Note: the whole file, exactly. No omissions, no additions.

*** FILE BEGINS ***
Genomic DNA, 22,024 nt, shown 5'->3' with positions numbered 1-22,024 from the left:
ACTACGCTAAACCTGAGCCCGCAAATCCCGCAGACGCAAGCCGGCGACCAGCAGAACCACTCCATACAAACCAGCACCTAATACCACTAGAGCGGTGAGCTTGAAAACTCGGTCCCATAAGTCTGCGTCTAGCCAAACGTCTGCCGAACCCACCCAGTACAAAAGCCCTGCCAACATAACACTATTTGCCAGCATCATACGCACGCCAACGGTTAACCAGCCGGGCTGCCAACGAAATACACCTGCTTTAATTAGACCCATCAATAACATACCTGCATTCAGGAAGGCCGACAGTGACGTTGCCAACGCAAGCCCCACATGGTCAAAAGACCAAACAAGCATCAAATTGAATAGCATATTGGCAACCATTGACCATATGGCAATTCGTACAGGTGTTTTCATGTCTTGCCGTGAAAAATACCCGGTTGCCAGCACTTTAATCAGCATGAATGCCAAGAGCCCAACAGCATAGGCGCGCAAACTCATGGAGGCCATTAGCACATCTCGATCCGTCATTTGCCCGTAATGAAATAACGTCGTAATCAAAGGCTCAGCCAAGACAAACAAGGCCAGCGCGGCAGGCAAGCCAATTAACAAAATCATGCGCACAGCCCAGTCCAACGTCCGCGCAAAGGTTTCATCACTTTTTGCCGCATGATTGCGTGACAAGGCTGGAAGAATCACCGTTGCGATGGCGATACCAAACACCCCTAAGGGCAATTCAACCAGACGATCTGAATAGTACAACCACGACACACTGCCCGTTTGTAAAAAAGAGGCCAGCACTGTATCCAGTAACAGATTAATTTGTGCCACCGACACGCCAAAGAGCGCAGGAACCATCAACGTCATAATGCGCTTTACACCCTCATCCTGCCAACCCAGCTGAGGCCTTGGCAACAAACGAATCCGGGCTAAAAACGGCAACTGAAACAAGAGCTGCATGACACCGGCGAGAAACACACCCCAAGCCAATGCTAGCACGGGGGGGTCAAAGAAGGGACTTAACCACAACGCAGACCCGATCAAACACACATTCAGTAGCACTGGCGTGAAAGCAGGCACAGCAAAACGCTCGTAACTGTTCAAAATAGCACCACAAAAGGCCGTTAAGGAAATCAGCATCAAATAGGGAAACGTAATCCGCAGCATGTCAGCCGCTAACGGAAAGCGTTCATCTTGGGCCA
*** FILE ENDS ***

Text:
Genomic DNA, 22,024 nt, shown 5'->3' with positions numbered 1-22,024 from the left:
ACTACGCTAAACCTGAGCCCGCAAATCCCGCAGACGCAAGCCGGCGACCAGCAGAACCACTCCATACAAACCAGCACCTAATACCACTAGAGCGGTGAGCTTGAAAACTCGGTCCCATAAGTCTGCGTCTAGCCAAACGTCTGCCGAACCCACCCAGTACAAAAGCCCTGCCAACATAACACTATTTGCCAGCATCATACGCACGCCAACGGTTAACCAGCCGGGCTGCCAACGAAATACACCTGCTTTAATTAGACCCATCAATAACATACCTGCATTCAGGAAGGCCGACAGTGACGTTGCCAACGCAAGCCCCACATGGTCAAAAGACCAAACAAGCATCAAATTGAATAGCATATTGGCAACCATTGACCATATGGCAATTCGTACAGGTGTTTTCATGTCTTGCCGTGAAAAATACCCGGTTGCCAGCACTTTAATCAGCATGAATGCCAAGAGCCCAACAGCATAGGCGCGCAAACTCATGGAGGCCATTAGCACATCTCGATCCGTCATTTGCCCGTAATGAAATAACGTCGTAATCAAAGGCTCAGCCAAGACAAACAAGGCCAGCGCGGCAGGCAAGCCAATTAACAAAATCATGCGCACAGCCCAGTCCAACGTCCGCGCAAAGGTTTCATCACTTTTTGCCGCATGATTGCGTGACAAGGCTGGAAGAATCACCGTTGCGATGGCGATACCAAACACCCCTAAGGGCAATTCAACCAGACGATCTGAATAGTACAACCACGACACACTGCCCGTTTGTAAAAAAGAGGCCAGCACTGTATCCAGTAACAGATTAATTTGTGCCACCGACACGCCAAAGAGCGCAGGAACCATCAACGTCATAATGCGCTTTACACCCTCATCCTGCCAACCCAGCTGAGGCCTTGGCAACAAACGAATCCGGGCTAAAAACGGCAACTGAAACAAGAGCTGCATGACACCGGCGAGAAACACACCCCAAGCCAATGCTAGCACGGGGGGGTCAAAGAAGGGACTTAACCACAACGCAGACCCGATCAAACACACATTCAGTAGCACTGGCGTGAAAGCAGGCACAGCAAAACGCTCGTAACTGTTCAAAATAGCACCACAAAAGGCCGTTAAGGAAATCAGCATCAAATAGGGAAACGTAATCCGCAGCATGTCAGCCGCTAACGGAAAGCGTTCATCTTGGGCCA